The fact that the Secretary conceded section 411(a)(5)(A)'s unconstitutionality yet, until recently, proposed highly inadequate relief, in addition to the fact that she raised a number of meritless arguments in the district court, such as lack of standing, abandoned on appeal, supports the district court's finding that the Secretary's position was not substantially justified.
For these reasons I would uphold the district court's modest award of attorneys' fees under the EAJA, and therefore dissent from the majority's decision to reverse on that issue.
The district court certified a class of all applicants for or recipients of Old Age, Survivors and Disability Insurance Benefits, 42 U.S.C. Sec. 401 et seq., on their own accounts as wage earners whose applications have been denied or for whom the monthly benefit has been reduced due to the omission from their earnings records of income earned while married and operating a trade or business in a community property state, as required by 42 U.S.C. Sec. 411(a)(5)(A)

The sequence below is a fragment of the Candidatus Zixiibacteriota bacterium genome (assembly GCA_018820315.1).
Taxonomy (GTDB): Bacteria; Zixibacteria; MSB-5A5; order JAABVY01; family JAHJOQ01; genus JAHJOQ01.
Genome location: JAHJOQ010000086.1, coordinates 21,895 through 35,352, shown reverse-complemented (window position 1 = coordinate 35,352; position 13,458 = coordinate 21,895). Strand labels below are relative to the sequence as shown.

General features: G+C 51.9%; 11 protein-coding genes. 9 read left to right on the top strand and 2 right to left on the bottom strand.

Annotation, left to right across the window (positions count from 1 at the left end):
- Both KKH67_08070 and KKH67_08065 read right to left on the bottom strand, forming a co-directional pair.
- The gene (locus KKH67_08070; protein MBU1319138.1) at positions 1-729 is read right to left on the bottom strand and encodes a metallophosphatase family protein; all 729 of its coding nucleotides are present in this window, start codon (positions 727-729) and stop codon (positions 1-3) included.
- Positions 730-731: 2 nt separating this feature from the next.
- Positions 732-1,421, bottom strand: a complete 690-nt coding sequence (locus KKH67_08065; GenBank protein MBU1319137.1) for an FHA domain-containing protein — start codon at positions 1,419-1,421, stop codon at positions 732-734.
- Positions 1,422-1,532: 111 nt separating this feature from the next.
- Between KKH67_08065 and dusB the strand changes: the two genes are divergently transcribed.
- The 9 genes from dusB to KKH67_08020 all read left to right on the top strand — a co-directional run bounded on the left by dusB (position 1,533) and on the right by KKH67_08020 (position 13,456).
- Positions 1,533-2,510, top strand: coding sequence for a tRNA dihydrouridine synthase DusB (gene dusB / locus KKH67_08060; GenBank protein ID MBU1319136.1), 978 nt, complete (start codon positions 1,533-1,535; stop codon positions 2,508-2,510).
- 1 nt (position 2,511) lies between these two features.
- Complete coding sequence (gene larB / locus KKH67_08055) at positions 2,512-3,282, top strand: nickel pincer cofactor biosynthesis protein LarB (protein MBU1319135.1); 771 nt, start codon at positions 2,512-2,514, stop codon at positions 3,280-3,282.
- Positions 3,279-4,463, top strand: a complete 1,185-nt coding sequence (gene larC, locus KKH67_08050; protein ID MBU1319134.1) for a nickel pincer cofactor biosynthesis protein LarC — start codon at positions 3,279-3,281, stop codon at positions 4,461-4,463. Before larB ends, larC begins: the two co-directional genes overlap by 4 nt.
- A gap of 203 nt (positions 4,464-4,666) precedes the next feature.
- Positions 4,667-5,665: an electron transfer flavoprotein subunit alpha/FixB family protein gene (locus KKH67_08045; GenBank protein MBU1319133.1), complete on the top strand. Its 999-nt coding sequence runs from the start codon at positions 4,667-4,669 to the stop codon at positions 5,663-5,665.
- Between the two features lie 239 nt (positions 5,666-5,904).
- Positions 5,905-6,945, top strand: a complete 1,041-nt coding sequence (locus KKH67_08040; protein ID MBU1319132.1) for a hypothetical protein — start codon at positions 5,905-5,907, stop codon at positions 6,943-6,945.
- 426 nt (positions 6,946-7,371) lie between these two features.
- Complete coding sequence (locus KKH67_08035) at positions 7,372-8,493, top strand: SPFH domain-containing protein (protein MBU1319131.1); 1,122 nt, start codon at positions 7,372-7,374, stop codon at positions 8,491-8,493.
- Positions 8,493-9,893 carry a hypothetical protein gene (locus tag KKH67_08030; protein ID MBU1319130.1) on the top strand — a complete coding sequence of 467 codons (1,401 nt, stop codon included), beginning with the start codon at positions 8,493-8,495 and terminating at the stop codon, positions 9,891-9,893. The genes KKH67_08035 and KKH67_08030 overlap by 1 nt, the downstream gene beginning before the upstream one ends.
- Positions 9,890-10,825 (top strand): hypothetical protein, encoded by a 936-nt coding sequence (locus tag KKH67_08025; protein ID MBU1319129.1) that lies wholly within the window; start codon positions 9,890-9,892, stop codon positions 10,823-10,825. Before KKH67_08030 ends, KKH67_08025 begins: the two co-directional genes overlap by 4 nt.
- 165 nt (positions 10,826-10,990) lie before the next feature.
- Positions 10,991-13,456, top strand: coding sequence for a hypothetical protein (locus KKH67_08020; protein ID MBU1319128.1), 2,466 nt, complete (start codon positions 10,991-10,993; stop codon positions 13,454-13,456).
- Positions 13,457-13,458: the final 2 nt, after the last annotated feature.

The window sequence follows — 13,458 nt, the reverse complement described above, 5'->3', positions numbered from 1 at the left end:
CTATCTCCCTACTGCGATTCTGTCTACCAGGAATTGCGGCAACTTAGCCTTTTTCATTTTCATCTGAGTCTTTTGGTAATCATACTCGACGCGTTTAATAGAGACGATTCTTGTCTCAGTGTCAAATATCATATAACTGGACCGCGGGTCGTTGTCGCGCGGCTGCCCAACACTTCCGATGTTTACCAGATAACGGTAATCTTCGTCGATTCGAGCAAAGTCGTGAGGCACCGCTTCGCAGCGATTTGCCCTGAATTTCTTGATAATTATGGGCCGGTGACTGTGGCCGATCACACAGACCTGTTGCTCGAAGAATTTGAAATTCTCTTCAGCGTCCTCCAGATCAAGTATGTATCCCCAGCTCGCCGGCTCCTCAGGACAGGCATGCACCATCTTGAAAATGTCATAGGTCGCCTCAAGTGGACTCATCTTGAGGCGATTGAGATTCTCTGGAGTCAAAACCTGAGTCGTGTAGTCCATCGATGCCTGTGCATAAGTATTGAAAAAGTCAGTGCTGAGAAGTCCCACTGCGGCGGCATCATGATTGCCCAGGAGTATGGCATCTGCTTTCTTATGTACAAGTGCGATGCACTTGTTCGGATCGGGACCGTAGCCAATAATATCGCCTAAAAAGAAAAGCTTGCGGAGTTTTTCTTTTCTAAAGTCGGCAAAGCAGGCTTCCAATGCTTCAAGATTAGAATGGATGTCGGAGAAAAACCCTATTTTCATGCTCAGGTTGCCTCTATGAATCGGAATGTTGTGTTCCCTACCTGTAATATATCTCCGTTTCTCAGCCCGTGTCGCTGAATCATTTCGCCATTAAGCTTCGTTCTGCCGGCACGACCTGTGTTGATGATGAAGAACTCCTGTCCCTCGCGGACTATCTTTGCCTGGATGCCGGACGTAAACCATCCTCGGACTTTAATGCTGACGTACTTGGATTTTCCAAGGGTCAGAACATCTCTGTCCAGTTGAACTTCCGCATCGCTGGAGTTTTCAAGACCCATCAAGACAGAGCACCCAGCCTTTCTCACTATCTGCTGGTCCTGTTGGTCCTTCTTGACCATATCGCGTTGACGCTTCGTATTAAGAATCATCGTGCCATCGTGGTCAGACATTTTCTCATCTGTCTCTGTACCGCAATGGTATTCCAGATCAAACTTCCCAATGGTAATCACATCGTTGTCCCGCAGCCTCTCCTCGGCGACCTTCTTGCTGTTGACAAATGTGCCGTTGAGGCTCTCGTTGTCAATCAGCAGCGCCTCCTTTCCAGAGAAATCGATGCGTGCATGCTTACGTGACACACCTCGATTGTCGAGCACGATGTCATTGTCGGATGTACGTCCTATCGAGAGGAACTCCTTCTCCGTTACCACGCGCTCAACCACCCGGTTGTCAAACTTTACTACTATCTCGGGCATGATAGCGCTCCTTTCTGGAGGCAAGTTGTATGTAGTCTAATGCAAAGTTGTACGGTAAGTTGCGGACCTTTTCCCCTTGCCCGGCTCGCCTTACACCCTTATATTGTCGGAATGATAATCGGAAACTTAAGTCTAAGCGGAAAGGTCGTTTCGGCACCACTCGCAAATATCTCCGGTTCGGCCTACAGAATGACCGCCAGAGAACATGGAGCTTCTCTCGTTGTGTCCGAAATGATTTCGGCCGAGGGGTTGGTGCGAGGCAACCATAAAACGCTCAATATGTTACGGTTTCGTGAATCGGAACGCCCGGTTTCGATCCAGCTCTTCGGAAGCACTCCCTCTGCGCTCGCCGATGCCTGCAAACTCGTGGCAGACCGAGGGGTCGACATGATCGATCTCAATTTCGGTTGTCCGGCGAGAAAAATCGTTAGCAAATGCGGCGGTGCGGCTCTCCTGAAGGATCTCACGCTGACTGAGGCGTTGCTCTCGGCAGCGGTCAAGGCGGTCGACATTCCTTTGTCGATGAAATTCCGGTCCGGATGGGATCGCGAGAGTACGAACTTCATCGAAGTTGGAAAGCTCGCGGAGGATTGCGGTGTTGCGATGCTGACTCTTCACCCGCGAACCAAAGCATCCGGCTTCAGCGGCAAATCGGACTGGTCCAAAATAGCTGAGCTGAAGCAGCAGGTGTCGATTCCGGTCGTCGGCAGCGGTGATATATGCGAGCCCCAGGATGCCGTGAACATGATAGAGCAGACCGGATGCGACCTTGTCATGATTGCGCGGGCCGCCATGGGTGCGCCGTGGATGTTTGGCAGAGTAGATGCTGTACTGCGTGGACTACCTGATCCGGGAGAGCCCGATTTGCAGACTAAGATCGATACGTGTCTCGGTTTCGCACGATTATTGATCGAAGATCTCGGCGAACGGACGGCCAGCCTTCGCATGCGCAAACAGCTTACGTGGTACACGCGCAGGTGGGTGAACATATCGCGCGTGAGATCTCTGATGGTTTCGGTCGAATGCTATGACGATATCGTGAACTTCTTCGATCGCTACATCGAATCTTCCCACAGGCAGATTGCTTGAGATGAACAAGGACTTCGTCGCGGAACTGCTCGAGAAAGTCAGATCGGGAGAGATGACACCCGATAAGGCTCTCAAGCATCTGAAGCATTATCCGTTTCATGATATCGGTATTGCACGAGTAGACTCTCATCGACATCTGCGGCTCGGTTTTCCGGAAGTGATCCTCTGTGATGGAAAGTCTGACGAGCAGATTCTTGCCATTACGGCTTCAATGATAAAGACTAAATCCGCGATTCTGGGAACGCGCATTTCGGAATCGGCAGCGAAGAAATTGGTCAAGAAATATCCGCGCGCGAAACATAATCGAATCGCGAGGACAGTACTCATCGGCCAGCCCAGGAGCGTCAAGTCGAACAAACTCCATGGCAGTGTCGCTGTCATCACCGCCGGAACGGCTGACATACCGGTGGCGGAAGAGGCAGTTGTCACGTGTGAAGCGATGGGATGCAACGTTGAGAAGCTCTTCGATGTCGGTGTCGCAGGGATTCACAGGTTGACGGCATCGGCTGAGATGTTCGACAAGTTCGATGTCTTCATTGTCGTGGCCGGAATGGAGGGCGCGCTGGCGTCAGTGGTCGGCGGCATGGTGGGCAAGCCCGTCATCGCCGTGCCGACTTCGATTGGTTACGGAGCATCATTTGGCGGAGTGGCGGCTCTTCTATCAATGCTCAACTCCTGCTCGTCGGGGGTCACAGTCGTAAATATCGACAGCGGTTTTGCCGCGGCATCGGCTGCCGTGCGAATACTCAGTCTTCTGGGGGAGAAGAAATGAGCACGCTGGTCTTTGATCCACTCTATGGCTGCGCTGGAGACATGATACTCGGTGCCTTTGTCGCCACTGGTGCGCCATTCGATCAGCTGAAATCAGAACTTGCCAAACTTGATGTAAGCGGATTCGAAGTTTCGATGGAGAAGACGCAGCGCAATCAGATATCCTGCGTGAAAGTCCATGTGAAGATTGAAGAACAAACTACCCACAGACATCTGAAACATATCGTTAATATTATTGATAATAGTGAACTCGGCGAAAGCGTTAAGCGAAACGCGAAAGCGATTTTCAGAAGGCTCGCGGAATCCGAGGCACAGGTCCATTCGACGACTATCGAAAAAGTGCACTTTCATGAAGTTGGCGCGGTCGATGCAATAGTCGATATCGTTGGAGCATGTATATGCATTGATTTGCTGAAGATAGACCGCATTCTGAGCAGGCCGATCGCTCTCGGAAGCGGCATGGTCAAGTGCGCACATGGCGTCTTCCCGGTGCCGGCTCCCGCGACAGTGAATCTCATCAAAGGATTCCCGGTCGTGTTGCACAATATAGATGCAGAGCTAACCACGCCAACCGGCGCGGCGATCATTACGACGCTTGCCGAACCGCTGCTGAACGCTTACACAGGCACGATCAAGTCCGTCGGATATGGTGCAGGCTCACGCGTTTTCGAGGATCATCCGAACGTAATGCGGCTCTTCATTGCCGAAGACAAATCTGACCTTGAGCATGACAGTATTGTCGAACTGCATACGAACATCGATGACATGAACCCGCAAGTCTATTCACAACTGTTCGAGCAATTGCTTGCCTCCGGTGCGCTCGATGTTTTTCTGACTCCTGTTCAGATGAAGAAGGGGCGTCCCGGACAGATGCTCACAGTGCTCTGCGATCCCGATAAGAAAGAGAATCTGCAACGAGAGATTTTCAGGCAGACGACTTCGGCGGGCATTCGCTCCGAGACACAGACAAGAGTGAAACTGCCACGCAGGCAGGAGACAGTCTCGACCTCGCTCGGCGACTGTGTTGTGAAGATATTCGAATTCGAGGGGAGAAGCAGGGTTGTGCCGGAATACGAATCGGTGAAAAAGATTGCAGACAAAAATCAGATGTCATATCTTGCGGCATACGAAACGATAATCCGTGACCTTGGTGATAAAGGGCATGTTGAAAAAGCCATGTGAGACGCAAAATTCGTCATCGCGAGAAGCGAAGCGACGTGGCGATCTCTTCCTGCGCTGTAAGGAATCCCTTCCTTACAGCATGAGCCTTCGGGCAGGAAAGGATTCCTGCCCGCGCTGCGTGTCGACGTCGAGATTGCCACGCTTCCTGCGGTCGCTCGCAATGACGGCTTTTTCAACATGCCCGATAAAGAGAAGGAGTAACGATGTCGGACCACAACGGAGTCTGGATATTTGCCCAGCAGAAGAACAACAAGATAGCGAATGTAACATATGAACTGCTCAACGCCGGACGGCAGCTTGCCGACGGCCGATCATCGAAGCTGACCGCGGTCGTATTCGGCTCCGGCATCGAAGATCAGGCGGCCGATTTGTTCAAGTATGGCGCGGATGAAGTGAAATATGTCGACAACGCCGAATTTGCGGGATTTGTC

The class was limited to members who received a final decision from the Secretary of Health and Human Services within 60 days of the filing of the district court action.
At oral argument, the main controversy regarding the standard to replace 42 U.S.C. Sec. 411(a)(5)(A) involved the nature of the agreement necessary to establish a partnership. The parties now agree to the following statement of the intent to form a partnership for Social Security purposes: